Named a Best Book of 2021 by NPR • Harper’s Bazaar • CrimeReads • Electric Literature • Autostraddle • The Globe and Mail
In this thrilling story of survival and anger, a woman has her whole life turned upside down after speaking out against workplace hostility–and inadvertently becomes the leader of a cultural movement.
Eliza Bright was living the dream as an elite video game coder at Fancy Dog Games when her private life suddenly became public. But is Eliza Bright a brilliant, self-taught coder bravely calling out the toxic masculinity and chauvinism that pervades her workplace and industry? Or, is Eliza Bright a woman who needs to be destroyed to protect "the sanctity of gaming culture"? It depends on who you ask... When Eliza reports an incident of workplace harassment that is quickly dismissed, she's forced to take her frustrations to a journalist who blasts her story across the Internet. She's fired and doxxed, and becomes a rallying figure for women across America. But she's also enraged the beast that is male gamers on 4Chan and Reddit, whose collective, unreliable voice narrates our story. Soon Eliza is in the cross-hairs of the gaming community, threatened and stalked as they monitor her every move online and across New York City. As the violent power of an angry male collective descends upon everyone in Eliza's life, it becomes increasingly difficult to know who to trust, even when she's eventually taken in and protected by an under-the-radar Collective known as the Sixsterhood. The violence moves from cyberspace to the real world, as a vicious male super-fan known only as The Inspectre is determined to exact his revenge on behalf of men everywhere. We watch alongside the Sixsterhood and subreddit incels as this dramatic cat-and-mouse game plays out to reach its violent and inevitable conclusion. This is an extraordinary, unputdownable novel that explores the dark recesses of the Internet and male rage, and the fragile line between the online world and real life. It's a thrilling story of female resilience and survival, packed with a powerful feminist message.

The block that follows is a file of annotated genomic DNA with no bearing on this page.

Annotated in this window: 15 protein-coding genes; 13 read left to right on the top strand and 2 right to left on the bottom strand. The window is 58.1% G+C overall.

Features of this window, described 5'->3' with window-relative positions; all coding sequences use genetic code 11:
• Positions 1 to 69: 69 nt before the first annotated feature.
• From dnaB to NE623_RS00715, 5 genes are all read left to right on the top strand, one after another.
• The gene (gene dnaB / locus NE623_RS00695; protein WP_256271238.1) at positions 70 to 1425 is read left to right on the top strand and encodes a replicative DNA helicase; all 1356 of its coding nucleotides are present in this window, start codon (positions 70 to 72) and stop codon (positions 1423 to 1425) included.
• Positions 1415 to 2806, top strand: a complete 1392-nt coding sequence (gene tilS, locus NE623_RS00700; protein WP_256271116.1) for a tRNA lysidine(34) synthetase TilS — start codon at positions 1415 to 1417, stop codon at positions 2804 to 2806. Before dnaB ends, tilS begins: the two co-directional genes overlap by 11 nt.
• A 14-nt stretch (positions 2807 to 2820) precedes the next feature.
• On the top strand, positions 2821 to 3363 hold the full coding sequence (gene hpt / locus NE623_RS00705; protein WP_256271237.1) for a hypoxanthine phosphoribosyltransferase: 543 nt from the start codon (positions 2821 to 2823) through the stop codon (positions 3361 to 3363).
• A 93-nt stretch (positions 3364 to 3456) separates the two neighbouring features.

Self-taught game designer Eliza Bright, the heroine of Osworth's provocative debut, has just been promoted at New York's Fancy Dog Games to develop code that allows sexual activity for the virtual reality upgrade to an online superhero role-playing game. When Eliza's code is tagged "80085" (read: boobs), Eliza brings a complaint to the company president, and then, when she doesn't get satisfaction, shares her treatment with the media, resulting in her dismissal. Her personnel file ends up online, leading to identity theft and having her game avatar gang raped. Eliza flees from real-world taunts and finds refuge with the Sixsterhood, an artistic co-op, and from there seeks out the identity of her principal attacker. Point-of-view shifts between the "weaponized nerd population" that blames Eliza for disrupting their favorite game and the Sixsterhood, whose members are firmly on Eliza's side, build tension. The nerds imagine much of what happens offline, putting a spin on the unreliable narrator trope. Osworth offers a sharp take on the deeply disturbing misogyny that lurks online as well as a hopeful look at combatting it.